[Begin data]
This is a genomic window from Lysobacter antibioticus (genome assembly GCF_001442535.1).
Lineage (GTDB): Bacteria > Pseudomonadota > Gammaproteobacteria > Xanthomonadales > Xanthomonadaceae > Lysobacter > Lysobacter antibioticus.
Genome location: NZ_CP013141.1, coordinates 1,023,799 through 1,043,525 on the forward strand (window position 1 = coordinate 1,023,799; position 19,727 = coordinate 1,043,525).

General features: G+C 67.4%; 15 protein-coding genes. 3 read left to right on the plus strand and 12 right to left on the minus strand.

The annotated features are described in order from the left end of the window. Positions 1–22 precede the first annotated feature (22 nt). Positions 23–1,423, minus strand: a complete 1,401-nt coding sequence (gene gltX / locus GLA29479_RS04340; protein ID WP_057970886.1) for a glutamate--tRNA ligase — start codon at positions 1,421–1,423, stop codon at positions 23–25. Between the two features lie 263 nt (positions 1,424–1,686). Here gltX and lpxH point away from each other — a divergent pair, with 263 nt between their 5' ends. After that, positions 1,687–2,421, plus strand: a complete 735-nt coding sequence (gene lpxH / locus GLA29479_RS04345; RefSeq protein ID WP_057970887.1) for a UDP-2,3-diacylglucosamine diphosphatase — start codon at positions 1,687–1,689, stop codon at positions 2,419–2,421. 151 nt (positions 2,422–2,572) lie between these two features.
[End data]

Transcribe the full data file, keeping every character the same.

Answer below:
This is a genomic window from Lysobacter antibioticus (genome assembly GCF_001442535.1).
Lineage (GTDB): Bacteria > Pseudomonadota > Gammaproteobacteria > Xanthomonadales > Xanthomonadaceae > Lysobacter > Lysobacter antibioticus.
Genome location: NZ_CP013141.1, coordinates 1,023,799 through 1,043,525 on the forward strand (window position 1 = coordinate 1,023,799; position 19,727 = coordinate 1,043,525).

General features: G+C 67.4%; 15 protein-coding genes. 3 read left to right on the plus strand and 12 right to left on the minus strand.

The annotated features are described in order from the left end of the window. Positions 1–22 precede the first annotated feature (22 nt). Positions 23–1,423, minus strand: a complete 1,401-nt coding sequence (gene gltX / locus GLA29479_RS04340; protein ID WP_057970886.1) for a glutamate--tRNA ligase — start codon at positions 1,421–1,423, stop codon at positions 23–25. Between the two features lie 263 nt (positions 1,424–1,686). Here gltX and lpxH point away from each other — a divergent pair, with 263 nt between their 5' ends. After that, positions 1,687–2,421, plus strand: a complete 735-nt coding sequence (gene lpxH / locus GLA29479_RS04345; RefSeq protein ID WP_057970887.1) for a UDP-2,3-diacylglucosamine diphosphatase — start codon at positions 1,687–1,689, stop codon at positions 2,419–2,421. 151 nt (positions 2,422–2,572) lie between these two features.